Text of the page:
Tag Archives: Book Club Reading List

Review: My Name is Lucy Barton

My Name is Lucy Barton

My Name is Lucy Barton
By Elizabeth Strout
Random House Trade Paperbacks, 9780812979527, October 2016, 240pp.

The Short of It:

Trauma takes many forms.

The Rest of It:

Lucy Barton is hospitalized for an unknown illness which has taken a bad turn. An infection, most likely. Her short hospital stay turns into several days which prompts her mother to show up at the hospital. Lucy’s husband William is at home with their children, but he, for whatever reason does not like hospital visits and decides not to come. Instead, he pays for Lucy’s mom to show up.

This, in itself is strange. Lucy and her mother have a strange relationship to say the least. Growing up in poverty, and being exposed to some strange behavior has caused damage that Lucy does her best to live with, but it’s always there and from her hospital bed she carefully observes her mother at the foot of her bed, wondering how they got there.

There’s not a lot of action in this story. It’s mostly a “thinking” story. As Lucy considers the life she’s lived, you as the reader will also consider the choices you’ve made as a wife, mother, sibling. From the outside looking in, it’s clear that this family has a lot of things to work through but do they want to? In Lucy’s case, yes because she is trying not to repeat the same mistakes with her own children but you get the impression that she’s not succeeding all that well.

We read this for book club and although it wasn’t enjoyed by all, it gave us plenty to talk about. There are two other books by this author that include the same characters,  Anything is Possible, Oh William! and Lucy by the Sea which just came out. I liked the book enough to pick up the other books but it’s definitely not a happy story and a little sad here and there.

Source: Borrowed
Disclosure: This post contains Indiebound affiliate links.

Review: Crying in H Mart

Crying in H Mart

Crying in H Mart
By Michelle Zauner
Knopf, 9780525657743, April 2021, 256pp.

The Short of It:

If not for the food talk, I’m not sure I would have liked this one as much as I did.

The Rest of It:

What many of you may not know is that Crying in H Mart is a memoir.

In this exquisite story of family, food, grief, and endurance, Michelle Zauner proves herself far more than a dazzling singer, songwriter, and guitarist. With humor and heart, she tells of growing up one of the few Asian American kids at her school in Eugene, Oregon; of struggling with her mother’s particular, high expectations of her; of a painful adolescence; of treasured months spent in her grandmother’s tiny apartment in Seoul, where she and her mother would bond, late at night, over heaping plates of food. ~ Indiebound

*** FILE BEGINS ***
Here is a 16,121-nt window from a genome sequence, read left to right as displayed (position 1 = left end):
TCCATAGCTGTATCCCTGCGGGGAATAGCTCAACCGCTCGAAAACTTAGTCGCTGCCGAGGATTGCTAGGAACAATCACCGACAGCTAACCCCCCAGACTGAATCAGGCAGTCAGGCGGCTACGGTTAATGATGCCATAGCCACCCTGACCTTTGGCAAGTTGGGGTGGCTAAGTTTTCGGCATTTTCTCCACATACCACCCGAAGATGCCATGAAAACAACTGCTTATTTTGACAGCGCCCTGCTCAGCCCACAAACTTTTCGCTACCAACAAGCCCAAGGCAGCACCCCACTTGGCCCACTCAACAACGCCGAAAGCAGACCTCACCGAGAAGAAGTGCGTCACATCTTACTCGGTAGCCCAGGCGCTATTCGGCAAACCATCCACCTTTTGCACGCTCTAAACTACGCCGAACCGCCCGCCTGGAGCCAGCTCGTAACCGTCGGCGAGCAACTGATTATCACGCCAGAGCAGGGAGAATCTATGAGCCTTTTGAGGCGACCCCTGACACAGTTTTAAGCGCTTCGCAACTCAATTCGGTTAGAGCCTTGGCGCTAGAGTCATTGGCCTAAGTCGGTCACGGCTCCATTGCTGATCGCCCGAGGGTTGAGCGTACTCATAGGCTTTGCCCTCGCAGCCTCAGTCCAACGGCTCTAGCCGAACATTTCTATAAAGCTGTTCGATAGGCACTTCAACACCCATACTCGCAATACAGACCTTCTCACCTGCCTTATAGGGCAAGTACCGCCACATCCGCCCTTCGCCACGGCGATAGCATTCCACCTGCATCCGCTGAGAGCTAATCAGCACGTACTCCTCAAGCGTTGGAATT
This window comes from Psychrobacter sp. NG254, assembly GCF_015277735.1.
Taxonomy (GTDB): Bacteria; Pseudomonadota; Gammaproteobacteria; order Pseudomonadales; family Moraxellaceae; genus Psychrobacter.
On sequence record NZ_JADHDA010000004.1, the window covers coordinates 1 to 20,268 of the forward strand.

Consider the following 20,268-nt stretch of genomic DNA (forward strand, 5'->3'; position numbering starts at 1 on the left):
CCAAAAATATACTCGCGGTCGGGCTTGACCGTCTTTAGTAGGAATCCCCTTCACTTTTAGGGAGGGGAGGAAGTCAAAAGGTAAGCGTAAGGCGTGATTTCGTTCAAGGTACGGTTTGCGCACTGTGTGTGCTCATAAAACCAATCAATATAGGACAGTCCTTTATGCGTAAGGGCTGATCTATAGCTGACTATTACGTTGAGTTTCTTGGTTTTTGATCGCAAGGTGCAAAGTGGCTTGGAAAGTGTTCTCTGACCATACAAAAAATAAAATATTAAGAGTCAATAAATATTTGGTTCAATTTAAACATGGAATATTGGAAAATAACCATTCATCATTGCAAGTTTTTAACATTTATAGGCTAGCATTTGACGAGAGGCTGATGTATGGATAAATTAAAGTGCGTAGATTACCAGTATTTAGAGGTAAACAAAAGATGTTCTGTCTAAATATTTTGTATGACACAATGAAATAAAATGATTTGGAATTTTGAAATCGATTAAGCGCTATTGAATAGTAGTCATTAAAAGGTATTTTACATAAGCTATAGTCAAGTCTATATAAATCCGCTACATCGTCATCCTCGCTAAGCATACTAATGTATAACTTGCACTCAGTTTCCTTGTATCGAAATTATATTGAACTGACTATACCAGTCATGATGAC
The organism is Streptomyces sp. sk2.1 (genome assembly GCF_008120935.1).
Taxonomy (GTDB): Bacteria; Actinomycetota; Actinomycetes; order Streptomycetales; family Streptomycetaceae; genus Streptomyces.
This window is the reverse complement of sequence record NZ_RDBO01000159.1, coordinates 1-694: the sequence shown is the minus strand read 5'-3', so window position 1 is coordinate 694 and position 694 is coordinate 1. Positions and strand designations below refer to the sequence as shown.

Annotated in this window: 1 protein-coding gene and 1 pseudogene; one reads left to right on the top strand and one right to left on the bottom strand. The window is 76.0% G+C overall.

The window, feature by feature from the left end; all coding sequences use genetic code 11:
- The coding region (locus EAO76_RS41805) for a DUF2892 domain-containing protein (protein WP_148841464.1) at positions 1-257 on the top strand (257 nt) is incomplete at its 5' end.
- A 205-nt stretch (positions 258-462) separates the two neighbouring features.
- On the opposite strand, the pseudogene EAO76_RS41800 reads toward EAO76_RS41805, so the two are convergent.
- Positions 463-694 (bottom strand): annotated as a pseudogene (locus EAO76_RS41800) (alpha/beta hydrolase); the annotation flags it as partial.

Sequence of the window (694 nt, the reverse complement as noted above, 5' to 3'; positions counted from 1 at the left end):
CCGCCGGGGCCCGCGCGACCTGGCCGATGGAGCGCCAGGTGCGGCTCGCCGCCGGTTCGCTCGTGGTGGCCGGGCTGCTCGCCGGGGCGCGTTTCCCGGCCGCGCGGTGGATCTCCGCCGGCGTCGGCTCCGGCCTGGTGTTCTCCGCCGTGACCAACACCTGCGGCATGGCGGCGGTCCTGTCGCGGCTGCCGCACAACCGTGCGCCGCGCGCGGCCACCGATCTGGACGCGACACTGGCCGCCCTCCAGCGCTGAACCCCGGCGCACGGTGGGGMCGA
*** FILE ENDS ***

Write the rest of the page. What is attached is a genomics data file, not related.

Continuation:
The relationship that Zauner and her mother shared was strained at best. Asian mothers are known to be critical and Zauner’s mom was certainly that, but she was also ill and dying and yet, the two were still like oil and water except for when it came to food. The food of Zauner’s childhood takes center stage here and there is comfort to be had as she takes the reader by the hand and walks them through the aisles of H Mart. Literally. I was so taken by the mention of those foods that I sought out an H Mart near me (35 miles away) so I could experience what she described in the book. Unfortunately, I visited the story in the evening so all the food stalls were closed. I did leave with some Korean snacks though for our book club meeting.

It was hard to have empathy for Zauner. She seemed a little bratty although she was a young adult when her mom was diagnosed with cancer. Her exasperation over her father’s handling of the diagnosis was difficult to read at times. People handle grief in different ways so her demanding him to react a certain way made for tense reading.

I do feel that she wrote this with a bit of space between herself and her story. At times she felt very disconnected from the story she was telling. Self-preservation? Perhaps. However, it kept me from getting fully invested in the story. I liked it, and felt she had something to say but not sure it came across as intended.

It was good for discussion though and the snacks were great.

Source: Purchased
Disclosure: This post contains Indiebound affiliate links.